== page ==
Scene NamesNow I’m going to ask you to use one word to name the scene. If you must, you can use two. I confess this sometimes happens to me.

Some writers list scenes with numbers only and that’s fine. For me, the exercise of naming the scene makes me narrow down what the scene is about. Since I already have the scene action defined in one to three sentences, the scene name might already exist somewhere in those words.

The Scene Name column is connected to the Purpose of a Scene column, and will help you discover what the scene is really about. The purpose of the scene is another place to look for hints on what to name your scene. At this point you may want to re-evaluate the purpose of the scene in case you’ve changed your mind based on the scene action and naming the scene.

The names of the scenes might give you insight into the theme of your novel.

Your challenge this week is to name each scene in your novel. Then let me know if this helped you focus your scenes.

I critiqued DESCENT and BLAZE using the techniques I’m sharing in Write Better Fiction, and I believe this helped me sign with a publisher.

Previous blog posts on Write Better Fiction:

Please me know in the comments below how you name your scene? Is it important for you to have a scene name?

Thanks for reading…

Write Better Fiction: Scene ACTION

Welcome the 2016 kickoff of Write Better Fiction. It’s the start of a new year, maybe you wrote your manuscript during November, took a break for the holidays and are ready to get to work.

But what to do? How about self-critiquing your manuscript?

If you missed the first three blogs in this series, you might want to check them out before reading this one.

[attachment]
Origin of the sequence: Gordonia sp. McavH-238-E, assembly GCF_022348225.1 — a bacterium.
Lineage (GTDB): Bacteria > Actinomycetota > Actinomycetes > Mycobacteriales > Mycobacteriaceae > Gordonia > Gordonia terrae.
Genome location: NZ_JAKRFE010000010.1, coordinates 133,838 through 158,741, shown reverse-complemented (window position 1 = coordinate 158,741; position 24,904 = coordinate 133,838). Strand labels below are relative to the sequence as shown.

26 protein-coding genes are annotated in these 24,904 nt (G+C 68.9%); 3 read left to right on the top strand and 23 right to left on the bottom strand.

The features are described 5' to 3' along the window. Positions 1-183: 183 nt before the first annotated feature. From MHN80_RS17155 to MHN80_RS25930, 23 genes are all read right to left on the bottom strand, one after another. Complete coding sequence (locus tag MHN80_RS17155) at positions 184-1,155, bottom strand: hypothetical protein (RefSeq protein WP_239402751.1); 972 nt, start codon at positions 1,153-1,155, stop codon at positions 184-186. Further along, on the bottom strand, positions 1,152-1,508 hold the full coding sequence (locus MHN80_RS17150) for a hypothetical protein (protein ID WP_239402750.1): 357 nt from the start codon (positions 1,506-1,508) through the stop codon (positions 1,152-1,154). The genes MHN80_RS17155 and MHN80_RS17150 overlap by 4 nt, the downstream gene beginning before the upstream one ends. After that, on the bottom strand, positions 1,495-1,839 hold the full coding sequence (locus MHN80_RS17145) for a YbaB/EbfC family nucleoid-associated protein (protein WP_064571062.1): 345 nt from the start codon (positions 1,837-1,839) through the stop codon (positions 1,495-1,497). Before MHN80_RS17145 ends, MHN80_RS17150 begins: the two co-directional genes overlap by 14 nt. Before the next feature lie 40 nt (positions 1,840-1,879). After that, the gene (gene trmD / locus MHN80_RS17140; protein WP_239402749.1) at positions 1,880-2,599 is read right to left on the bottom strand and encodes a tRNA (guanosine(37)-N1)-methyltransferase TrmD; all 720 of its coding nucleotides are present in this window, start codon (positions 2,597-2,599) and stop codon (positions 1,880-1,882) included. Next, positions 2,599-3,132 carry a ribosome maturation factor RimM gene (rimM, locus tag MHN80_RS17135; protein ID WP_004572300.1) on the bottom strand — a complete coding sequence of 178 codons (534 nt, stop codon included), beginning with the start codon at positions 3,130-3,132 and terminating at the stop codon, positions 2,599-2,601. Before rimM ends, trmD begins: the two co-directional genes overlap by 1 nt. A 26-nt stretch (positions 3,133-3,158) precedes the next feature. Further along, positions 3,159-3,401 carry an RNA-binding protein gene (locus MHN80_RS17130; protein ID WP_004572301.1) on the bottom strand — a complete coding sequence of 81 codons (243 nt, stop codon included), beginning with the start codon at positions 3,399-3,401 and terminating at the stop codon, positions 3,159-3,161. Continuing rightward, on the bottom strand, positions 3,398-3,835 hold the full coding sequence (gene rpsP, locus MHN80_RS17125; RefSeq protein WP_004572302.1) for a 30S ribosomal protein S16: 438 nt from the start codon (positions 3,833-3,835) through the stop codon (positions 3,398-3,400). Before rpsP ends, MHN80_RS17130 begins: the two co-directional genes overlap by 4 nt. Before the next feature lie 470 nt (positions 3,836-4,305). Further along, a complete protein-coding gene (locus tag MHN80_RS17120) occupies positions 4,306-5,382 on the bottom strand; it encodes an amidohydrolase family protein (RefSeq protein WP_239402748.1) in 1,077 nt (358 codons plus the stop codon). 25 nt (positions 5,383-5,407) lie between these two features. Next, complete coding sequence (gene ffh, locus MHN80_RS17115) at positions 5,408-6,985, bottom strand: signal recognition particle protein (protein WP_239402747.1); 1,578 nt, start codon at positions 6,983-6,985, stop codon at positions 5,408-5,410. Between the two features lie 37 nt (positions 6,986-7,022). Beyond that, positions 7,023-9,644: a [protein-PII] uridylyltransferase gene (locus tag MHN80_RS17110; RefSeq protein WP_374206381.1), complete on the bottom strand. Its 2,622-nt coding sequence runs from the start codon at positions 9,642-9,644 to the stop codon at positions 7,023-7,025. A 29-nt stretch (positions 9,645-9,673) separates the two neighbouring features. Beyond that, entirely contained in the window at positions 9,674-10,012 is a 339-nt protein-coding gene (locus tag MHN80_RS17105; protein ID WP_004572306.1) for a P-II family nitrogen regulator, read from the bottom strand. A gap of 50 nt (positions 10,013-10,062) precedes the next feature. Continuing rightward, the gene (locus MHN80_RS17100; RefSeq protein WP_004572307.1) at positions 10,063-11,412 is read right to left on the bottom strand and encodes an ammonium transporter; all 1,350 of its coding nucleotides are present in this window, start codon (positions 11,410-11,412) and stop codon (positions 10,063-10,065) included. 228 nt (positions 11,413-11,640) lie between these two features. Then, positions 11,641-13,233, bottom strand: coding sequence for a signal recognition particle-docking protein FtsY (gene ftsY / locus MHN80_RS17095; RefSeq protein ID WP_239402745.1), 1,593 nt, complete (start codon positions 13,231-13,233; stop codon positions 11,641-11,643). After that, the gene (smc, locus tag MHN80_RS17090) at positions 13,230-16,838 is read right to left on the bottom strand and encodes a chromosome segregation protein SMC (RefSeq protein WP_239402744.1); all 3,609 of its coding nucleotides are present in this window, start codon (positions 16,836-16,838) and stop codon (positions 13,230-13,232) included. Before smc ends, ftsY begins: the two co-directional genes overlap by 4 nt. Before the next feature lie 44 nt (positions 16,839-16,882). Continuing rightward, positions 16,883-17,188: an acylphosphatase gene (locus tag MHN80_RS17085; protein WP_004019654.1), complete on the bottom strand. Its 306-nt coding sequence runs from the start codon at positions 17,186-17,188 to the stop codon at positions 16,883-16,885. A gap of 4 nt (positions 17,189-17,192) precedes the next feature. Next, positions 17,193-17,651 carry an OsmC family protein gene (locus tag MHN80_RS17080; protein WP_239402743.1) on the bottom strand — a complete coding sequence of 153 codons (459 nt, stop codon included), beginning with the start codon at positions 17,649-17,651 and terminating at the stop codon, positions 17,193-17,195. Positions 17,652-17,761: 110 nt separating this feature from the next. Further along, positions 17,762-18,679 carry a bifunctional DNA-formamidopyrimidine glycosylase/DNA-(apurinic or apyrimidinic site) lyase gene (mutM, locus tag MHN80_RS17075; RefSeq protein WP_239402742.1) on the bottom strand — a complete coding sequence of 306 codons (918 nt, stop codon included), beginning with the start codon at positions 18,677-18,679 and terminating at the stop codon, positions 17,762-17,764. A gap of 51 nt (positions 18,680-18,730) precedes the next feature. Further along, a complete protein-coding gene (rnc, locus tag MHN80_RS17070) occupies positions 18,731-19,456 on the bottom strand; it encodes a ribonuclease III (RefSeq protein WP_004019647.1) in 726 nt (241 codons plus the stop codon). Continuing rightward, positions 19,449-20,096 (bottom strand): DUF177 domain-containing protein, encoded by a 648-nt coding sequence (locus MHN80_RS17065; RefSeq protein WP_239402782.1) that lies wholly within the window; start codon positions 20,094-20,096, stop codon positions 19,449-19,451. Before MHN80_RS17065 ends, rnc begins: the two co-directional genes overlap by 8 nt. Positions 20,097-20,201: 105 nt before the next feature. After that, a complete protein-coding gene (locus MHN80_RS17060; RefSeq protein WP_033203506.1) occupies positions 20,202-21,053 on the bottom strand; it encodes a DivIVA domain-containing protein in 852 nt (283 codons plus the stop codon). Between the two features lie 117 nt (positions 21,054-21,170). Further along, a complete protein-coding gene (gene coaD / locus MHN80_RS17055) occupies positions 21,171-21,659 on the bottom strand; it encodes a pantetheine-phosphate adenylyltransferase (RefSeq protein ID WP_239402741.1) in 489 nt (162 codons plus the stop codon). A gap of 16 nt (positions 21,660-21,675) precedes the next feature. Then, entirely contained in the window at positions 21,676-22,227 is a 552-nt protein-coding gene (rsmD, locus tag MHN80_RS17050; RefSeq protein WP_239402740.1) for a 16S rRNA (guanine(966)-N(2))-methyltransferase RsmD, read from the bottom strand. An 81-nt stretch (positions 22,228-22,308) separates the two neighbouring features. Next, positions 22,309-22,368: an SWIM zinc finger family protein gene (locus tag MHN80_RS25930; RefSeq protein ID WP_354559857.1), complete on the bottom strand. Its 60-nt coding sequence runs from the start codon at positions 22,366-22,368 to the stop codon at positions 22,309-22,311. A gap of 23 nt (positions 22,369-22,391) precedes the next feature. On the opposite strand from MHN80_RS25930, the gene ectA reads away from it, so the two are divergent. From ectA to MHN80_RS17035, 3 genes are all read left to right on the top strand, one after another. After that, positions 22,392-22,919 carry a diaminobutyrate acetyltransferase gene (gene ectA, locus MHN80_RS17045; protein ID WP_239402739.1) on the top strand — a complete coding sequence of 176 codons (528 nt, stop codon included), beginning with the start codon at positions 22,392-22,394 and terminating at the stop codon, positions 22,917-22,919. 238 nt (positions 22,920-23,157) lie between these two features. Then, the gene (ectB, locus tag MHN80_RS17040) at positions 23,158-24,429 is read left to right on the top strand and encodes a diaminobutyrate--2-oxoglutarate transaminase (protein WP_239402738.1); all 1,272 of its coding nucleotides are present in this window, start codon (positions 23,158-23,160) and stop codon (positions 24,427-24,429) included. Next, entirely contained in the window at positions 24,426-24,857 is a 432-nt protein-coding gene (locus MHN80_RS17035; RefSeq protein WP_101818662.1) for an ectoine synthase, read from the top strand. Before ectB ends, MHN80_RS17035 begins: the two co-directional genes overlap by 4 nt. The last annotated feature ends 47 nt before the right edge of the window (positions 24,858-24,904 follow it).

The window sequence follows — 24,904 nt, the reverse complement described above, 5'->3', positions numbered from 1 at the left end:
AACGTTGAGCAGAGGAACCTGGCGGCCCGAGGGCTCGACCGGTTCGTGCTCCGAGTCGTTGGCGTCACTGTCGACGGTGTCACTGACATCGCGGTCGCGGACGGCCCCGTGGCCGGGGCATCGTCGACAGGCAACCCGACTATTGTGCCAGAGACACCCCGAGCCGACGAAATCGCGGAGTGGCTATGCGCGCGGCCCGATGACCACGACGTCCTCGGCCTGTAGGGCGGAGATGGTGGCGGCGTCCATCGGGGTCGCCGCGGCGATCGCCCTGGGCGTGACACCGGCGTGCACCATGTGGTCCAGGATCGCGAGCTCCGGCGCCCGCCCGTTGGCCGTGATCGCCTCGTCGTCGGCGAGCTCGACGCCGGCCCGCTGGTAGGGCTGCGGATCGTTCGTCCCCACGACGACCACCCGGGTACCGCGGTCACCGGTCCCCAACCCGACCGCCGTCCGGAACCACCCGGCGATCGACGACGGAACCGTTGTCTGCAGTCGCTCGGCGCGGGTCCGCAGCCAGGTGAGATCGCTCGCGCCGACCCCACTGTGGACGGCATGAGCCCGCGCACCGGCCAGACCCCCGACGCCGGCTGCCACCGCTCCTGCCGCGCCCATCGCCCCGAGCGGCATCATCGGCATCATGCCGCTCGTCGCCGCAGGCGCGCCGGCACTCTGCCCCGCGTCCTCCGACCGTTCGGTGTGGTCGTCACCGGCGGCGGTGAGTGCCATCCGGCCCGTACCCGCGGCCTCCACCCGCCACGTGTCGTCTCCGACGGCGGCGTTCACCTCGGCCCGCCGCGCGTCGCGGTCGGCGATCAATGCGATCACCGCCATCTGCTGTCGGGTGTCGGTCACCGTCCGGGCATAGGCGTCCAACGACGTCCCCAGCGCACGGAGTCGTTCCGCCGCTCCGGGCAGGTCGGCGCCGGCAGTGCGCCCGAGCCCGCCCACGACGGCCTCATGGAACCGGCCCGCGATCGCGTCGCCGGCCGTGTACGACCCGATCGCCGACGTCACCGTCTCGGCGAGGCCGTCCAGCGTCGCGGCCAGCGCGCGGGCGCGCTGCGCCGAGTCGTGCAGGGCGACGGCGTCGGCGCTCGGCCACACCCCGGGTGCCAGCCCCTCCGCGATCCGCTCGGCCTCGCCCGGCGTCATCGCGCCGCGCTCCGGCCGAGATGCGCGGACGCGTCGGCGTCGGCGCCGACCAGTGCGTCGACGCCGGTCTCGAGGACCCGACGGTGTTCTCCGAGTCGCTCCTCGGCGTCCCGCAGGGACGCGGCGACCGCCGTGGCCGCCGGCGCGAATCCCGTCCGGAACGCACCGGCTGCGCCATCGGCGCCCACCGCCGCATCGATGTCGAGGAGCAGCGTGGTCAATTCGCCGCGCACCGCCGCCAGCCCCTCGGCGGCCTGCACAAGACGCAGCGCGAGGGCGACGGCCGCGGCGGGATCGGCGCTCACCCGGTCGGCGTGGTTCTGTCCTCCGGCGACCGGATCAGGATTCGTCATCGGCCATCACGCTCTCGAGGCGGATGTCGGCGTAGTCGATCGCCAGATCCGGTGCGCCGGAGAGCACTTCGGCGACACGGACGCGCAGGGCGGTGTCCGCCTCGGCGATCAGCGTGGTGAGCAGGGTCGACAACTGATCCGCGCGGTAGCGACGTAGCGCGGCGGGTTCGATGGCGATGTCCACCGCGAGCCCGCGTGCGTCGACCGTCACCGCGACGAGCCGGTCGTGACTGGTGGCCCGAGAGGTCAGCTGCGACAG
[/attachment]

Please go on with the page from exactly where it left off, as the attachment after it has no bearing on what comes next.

Feedback icon

I need a systematic method for critiquing my novels, and I’ve used this method for all my novels. To prove to you it works, here is what Todd Barselow, senior editor at Imajin Books, said about DESCENT.

“My life would be so much easier if all the manuscripts that crossed my desk were as clean as yours.”

Now that I have your attention, today I’ll explain how to use the ACTION column.

Screen Shot 2015-11-30 at 5.06.20 PM

I keep this entry short. Use only one to three sentences to describe what happens in the scene. If you can’t describe the action in three sentences, maybe too much is happening in the scene, and it could be broken into two or three scenes. A scene with too much happening might confuse or exhaust the reader.

Once you’ve written the action for every scene in your novel, review the entire column and look for repetitions. Repetitions, unless written for a purpose, can be boring to the reader.

For example, your protagonist is hit by a car. In three different scenes you fill in the action, having your protagonist tell another character about the incident. Do you really need to have this happen three times? Could you summarize if the other character needs to know this information?

The action column helps me write a synopsis. After I’ve completed this for the manuscript I cut the column, save it to a word document and start writing a synopsis. It’s only a beginning, but it gives me a framework. And we all know how hard it is to write a synopsis.

Your challenge this week is to articulate the action for each scene in your novel. Please me know in the comments below how you evaluate the action? Do you have a question you ask yourself about action?

I critiqued DESCENT and BLAZE using the techniques I’m sharing in Write Better Fiction, and I believe this helped me sign with a publisher.